In the story “Sonny’s Blues” by Baldwin James, two characters, Sonny and his brother, the narrator, have a complex relationship. In the story, the narrator, who mainly focuses on telling us about Sonny’s story, is seen as a peripheral character as the main focus is on Sonny, making him the central character. Sonny’s brother is touched by his music which redeems him leading to the rebirth of their previous complex relationship. The two are complete opposites of each other as they have very different personalities. At first, the narrator has a stable job as a mathematics teacher while his brother separates himself and engages in music, specifically Blues music. The narrator does not appreciate his brother’s motivation for music and even distances himself from him and the entire district of Harlem. From the beginning, the relationship between the narrator and Sonny is not good as he is far more judgemental of his brother’s actions. Throughout the story, it evolves and strengthens as they gain a better understanding of their past experiences.
The narrator had secluded himself from the life of Harlem and ensured he concentrated on teaching mathematics. Although he tried hard to live a different life from that in Harlem, he still had flashbacks. While teaching, he would constantly be reminded of Sonny, primarily when music-related, such as tunes, could be heard. The narrator had cut ties with Sonny, with no single communication between the two. Baldwin narrates that the narrator states, “I didn’t write Sonny or send him anything for a long time” (97). He only made contact with Sonny after the death of his daughter, which Sonny replied to, making him feel like a bastard. From that day, the two started to be in constant contact, especially when Sonny went to New York. The narrator offered support to Sonny, sending him whatever little he could get. The complicated relationship the two had started to get redeemed as they steered towards the path of forgiveness. The way toward a better relationship was already prepared; it was only a matter of time.
The narrator confessed that he wondered what life his brother was living inside. His thoughts show he cared, though he did not want to express his feelings openly. At this point, he had gotten over the bad blood between them and focused more on mending their complicated relationship. As the two engaged in conversation on their way to the narrator’s house, he seemed insecure about his articulations and responses to Sonny as he feared angering him or making him feel inferior or mocked. Ever since they were still young, Sonny has been interested in music. He admired Charlie Parker, one of the most excellent Jazz musicians. The narrator disliked music and occasionally tried to unmotivate Sonny, thus the beginning of their complex relationship. Even after finally reconciling and engaging in small talks, the two still did not entirely communicate freely. For the two weeks they stayed together, they barely engaged in conversations; Sonny was away when the narrator was home.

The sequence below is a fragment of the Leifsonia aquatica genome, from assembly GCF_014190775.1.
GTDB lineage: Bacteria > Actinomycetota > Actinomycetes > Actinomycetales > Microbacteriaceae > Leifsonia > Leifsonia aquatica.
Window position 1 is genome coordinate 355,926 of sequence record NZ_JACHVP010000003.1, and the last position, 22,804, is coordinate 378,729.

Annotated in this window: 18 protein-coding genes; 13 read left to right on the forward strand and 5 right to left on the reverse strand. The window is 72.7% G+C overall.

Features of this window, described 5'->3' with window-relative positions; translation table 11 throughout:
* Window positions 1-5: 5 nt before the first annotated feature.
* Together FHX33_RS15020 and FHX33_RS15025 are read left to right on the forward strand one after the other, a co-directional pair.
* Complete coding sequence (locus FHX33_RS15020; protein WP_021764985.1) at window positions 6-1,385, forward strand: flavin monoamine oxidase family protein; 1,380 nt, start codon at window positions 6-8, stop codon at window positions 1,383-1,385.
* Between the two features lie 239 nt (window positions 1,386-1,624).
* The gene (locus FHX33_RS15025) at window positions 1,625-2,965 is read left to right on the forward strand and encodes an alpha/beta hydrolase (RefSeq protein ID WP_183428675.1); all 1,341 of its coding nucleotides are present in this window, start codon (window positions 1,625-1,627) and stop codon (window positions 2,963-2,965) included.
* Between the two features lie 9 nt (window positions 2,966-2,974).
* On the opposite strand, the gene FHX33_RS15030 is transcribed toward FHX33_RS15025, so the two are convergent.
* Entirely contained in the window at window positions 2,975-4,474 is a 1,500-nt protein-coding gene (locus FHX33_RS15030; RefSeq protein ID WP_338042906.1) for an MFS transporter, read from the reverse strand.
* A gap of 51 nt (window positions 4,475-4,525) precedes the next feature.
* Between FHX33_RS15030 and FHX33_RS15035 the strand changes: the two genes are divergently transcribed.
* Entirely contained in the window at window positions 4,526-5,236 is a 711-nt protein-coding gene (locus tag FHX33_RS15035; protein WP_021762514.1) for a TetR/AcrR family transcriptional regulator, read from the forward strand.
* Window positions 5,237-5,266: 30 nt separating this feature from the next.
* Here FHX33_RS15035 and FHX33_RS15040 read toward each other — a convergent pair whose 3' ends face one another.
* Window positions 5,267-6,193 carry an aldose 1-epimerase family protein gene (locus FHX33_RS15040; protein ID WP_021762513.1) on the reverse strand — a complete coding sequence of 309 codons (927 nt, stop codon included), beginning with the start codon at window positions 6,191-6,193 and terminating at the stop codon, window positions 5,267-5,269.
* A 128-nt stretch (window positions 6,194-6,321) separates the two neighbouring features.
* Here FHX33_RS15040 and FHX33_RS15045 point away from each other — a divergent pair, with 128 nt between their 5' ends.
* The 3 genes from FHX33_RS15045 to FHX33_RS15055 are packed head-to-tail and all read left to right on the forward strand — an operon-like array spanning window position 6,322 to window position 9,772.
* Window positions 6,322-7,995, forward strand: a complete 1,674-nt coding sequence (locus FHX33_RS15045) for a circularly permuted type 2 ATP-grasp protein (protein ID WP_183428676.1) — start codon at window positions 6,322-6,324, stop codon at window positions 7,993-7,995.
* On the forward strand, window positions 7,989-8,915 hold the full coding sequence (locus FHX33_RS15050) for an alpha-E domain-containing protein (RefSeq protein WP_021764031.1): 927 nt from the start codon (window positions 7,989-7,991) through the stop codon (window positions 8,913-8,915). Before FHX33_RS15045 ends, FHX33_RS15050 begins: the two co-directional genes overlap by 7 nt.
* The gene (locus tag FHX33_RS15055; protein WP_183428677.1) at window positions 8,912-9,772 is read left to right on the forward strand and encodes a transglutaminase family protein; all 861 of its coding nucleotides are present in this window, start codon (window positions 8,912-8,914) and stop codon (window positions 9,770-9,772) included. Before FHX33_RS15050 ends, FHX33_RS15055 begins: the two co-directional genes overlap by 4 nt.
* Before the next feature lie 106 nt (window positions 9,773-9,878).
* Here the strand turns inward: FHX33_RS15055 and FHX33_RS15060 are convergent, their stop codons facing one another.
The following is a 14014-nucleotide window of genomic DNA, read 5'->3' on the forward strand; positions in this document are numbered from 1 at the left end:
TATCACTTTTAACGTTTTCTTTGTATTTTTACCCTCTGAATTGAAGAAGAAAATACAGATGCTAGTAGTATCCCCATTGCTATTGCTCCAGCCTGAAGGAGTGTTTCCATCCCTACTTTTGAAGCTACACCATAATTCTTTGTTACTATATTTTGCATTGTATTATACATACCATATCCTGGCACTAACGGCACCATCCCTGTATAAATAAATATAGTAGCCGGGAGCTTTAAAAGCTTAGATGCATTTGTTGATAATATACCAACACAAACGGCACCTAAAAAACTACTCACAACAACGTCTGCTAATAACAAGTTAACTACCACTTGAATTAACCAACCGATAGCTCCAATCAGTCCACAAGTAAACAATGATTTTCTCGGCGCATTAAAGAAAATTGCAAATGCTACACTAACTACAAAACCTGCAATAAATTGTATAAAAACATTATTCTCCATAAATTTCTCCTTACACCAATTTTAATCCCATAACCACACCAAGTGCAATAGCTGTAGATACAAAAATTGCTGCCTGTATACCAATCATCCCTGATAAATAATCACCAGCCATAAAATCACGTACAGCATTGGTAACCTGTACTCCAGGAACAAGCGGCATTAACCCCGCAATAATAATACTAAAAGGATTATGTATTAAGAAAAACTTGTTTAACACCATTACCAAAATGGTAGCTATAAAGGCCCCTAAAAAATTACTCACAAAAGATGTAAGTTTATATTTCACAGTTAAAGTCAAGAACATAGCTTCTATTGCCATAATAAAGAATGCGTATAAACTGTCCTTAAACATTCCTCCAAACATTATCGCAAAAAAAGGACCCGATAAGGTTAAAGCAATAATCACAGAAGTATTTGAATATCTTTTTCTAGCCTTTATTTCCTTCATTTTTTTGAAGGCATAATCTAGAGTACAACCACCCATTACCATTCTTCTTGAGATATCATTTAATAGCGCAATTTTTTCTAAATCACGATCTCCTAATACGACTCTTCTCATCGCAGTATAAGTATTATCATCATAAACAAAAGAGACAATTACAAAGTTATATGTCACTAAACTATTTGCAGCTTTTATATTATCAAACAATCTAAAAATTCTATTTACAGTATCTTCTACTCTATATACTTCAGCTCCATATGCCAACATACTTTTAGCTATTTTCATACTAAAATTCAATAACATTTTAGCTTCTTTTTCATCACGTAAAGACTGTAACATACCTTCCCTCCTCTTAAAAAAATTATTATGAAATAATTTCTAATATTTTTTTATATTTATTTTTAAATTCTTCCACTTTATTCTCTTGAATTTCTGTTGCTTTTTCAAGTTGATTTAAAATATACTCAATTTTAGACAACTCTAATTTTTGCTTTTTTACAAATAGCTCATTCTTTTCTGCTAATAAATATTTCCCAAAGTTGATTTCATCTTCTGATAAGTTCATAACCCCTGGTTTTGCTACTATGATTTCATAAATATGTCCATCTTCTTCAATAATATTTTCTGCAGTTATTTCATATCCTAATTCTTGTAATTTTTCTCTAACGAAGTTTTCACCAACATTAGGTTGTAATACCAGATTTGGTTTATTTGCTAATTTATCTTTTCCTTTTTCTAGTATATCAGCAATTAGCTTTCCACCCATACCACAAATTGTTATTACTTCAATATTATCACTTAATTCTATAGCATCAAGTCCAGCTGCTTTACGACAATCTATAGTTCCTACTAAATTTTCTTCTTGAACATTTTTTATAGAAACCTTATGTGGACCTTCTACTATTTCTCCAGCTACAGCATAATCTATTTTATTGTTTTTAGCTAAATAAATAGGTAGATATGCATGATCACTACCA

After a deep conversation, the two finally departed for a nightclub, the only one downtown. Here, the narrator was introduced to some singers who worked closely with Sonny. Sonny, Creole, and another musician prepared to play and entertain the fans that waited eagerly. They prepared to play blues music which was Sonny’s favorite. Creole prepared the stage for Sonny, the main singer of the day. His music touched on the life experienced by all of the listeners. From the lyrics, the narrator begins to have flashbacks about his mother, his father, and his dead daughter. He got a glimpse of how life must be hard out there. The narrator was touched by the songs played, integrating a new feeling and thought of blues music. He realizes that Sonny is loved and that he has a world that he does not know. The narrator comes to appreciate music when he realizes that it tells everyone a story in a way that makes the audience listen and confront their hardships.
The relationship between the narrator and Sonny started being complex ever since Sonny was young. The narrator preferred living a life of seclusion from others and his community. He disliked the ways of living his brother had been engaging in, including dreaming about music and using drugs. He pursued his dreams, which resulted in him being a mathematics teacher. At school, he occasionally had daydreams that made him think of his brother Sonny, whom he had not talked to for a long time. They finally communicate when the narrator’s daughter, Grace, succumbs. After finally meeting, Sonny is taken to his brother’s place, where he meets his brother’s family. They rarely engage in conversations, but Sonny finally invites the narrator to a show he will perform. After attending, the narrator listens to Sonny’s performance and finally realizes why music is his passion. He acknowledges that music entails life experiences that people can relate to as it involves reality. From the performance and the applause received by Sonny, he realized that his brother had a life different from that he knew.
Baldwin, James. Sonny’s Blues. The New York City literature magazine, Partisan Review, 1957.